The good bacteria, or probiotic colonies that your body hosts are critical to your health, and it goes so far beyond digestion. Weight, mood, immune health, and according to a new study, when babies are born are all affected by what type of bacteria you cultivate.
While we can do a lot for premature babies these days, that doesn’t mean they don’t have a lot of problems to overcome, and cooking a baby to term is almost always the number one goal. So where do probiotics come in?
The study found that what type of vaginal bacteria women had was one factor for premature birth (while others are explained more obviously—multiple babies, maternal age, etc.). They all lacked a bacteria called lactobacilli, and some were more likely to have the bad bacteria associated with bacterial vaginosis.
The vagina is one of the main places where your probiotic colonies are important, in addition to the stomach and your skin. So much so, that many woman eat yogurt just to support vaginal health and to help prevent yeast infection. During pregnancy, eating lots of probiotics may also help with avoiding being positive for strep—something that puts babies at an increased risk for infection during long deliveries, and women more at risk for hospital intervention.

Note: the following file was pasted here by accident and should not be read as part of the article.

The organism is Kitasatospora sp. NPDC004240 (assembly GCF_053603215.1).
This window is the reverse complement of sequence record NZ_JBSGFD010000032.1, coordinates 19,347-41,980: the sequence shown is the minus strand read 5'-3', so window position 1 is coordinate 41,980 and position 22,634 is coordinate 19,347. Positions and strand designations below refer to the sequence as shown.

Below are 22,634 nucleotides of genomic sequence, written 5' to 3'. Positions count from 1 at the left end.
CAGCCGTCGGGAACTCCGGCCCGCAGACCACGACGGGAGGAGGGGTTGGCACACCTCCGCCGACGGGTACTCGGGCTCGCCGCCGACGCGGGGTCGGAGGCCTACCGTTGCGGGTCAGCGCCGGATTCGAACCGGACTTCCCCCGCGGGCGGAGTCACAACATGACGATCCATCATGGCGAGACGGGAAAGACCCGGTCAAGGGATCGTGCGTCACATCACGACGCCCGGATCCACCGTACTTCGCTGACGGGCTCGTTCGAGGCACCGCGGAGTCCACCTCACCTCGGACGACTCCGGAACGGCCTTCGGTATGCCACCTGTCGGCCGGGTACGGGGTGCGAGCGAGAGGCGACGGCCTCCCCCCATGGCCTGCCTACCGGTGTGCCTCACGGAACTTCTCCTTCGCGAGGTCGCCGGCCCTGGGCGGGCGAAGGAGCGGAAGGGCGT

Midwives and OBs on top of their research usually tell patients to make a probiotic food a part of their daily diet (but to be careful about any DIY versions, which carry greater consequences if done wrong since pregnant women have weaker immune systems!).
With all the ways that probiotics are not just critical to our health, but define it, eating more can’t hurt. If you want to be sure to get enough every day, or need to avoid traditional probiotic-rich foods because you’re lactose intolerant, counting calories, or just can’t handle the taste, do it the easy way with a probiotic supplement like Flora MGR.
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